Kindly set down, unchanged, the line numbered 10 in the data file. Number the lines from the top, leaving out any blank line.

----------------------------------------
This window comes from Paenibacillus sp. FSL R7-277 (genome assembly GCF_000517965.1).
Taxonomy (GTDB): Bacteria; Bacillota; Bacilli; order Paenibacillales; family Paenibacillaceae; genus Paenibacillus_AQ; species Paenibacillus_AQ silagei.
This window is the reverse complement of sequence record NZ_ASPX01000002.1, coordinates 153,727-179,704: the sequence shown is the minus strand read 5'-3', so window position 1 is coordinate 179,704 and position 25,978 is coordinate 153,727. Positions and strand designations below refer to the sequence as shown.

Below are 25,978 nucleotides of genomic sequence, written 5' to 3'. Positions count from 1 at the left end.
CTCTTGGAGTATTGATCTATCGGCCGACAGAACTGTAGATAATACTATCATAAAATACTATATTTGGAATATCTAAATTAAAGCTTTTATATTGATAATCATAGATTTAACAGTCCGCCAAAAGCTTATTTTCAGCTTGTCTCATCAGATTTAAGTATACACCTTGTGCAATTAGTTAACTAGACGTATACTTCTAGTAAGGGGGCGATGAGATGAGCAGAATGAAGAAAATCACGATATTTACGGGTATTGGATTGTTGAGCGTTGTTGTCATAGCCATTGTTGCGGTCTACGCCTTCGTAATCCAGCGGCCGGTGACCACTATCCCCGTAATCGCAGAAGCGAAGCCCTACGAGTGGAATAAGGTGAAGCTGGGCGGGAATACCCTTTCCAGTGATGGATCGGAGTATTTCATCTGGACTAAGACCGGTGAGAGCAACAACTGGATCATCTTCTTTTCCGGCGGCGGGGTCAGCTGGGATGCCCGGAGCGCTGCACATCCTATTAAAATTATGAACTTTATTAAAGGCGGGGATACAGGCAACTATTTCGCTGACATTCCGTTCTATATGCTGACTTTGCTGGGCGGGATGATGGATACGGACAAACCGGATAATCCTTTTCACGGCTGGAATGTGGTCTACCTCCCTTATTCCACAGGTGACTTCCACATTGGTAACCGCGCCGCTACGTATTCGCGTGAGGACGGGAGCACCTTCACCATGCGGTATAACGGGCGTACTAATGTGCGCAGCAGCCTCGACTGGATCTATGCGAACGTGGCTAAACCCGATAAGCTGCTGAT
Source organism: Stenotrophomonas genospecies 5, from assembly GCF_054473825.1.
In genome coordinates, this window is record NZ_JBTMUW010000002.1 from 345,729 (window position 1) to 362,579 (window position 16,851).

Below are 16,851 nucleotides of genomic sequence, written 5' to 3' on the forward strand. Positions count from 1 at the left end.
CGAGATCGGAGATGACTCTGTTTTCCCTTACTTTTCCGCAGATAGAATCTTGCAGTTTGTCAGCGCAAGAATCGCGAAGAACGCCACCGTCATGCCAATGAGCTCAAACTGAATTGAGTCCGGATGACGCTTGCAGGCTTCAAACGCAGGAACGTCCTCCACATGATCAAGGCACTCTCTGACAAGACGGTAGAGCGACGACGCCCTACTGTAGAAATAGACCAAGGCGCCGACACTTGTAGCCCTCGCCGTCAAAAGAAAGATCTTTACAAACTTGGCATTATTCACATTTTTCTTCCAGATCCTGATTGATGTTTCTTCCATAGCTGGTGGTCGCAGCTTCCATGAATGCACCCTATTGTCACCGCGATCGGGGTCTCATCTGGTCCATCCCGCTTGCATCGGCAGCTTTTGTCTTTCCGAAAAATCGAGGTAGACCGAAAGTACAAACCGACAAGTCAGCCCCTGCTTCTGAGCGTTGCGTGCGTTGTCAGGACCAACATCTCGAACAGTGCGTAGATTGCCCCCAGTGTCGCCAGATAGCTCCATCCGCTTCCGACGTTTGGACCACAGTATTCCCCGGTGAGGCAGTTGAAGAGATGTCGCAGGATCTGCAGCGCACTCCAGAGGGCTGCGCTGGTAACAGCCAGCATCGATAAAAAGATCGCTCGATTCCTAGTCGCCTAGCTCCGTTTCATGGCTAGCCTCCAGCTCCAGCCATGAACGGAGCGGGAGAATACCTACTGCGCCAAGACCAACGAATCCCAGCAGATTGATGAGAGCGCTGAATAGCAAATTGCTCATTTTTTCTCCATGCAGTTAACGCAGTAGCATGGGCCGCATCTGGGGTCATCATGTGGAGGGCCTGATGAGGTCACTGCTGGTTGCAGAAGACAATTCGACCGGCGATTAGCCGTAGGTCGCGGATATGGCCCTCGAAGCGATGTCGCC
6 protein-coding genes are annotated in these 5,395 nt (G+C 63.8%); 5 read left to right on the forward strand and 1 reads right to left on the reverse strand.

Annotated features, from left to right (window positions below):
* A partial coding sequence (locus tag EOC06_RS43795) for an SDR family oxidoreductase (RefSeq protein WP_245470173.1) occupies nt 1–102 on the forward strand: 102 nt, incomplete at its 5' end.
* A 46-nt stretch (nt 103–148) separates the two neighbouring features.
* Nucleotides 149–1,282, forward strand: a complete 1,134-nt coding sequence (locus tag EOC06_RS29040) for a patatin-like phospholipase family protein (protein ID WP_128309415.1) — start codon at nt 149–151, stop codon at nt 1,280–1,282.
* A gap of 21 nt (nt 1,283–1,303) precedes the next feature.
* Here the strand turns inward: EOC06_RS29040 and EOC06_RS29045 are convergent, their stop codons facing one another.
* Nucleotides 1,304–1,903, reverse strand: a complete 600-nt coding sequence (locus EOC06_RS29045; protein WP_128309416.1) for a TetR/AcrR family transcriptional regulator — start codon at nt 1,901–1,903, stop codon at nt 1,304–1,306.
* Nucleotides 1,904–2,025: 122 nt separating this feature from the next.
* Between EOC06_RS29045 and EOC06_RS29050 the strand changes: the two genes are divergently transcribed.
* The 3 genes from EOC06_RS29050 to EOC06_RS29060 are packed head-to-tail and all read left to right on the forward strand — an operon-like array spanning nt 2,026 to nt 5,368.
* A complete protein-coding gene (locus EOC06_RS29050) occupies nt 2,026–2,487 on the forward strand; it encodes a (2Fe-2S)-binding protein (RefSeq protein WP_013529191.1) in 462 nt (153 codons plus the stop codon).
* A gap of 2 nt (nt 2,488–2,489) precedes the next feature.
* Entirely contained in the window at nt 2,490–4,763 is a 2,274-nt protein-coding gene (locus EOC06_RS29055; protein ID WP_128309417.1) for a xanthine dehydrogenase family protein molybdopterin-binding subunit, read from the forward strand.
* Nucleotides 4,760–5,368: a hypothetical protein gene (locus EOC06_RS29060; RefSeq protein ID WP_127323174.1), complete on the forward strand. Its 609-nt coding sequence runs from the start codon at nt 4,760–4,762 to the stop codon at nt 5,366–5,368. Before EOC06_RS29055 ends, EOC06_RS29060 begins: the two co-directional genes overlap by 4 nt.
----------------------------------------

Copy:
6 protein-coding genes are annotated in these 5,395 nt (G+C 63.8%); 5 read left to right on the forward strand and 1 reads right to left on the reverse strand.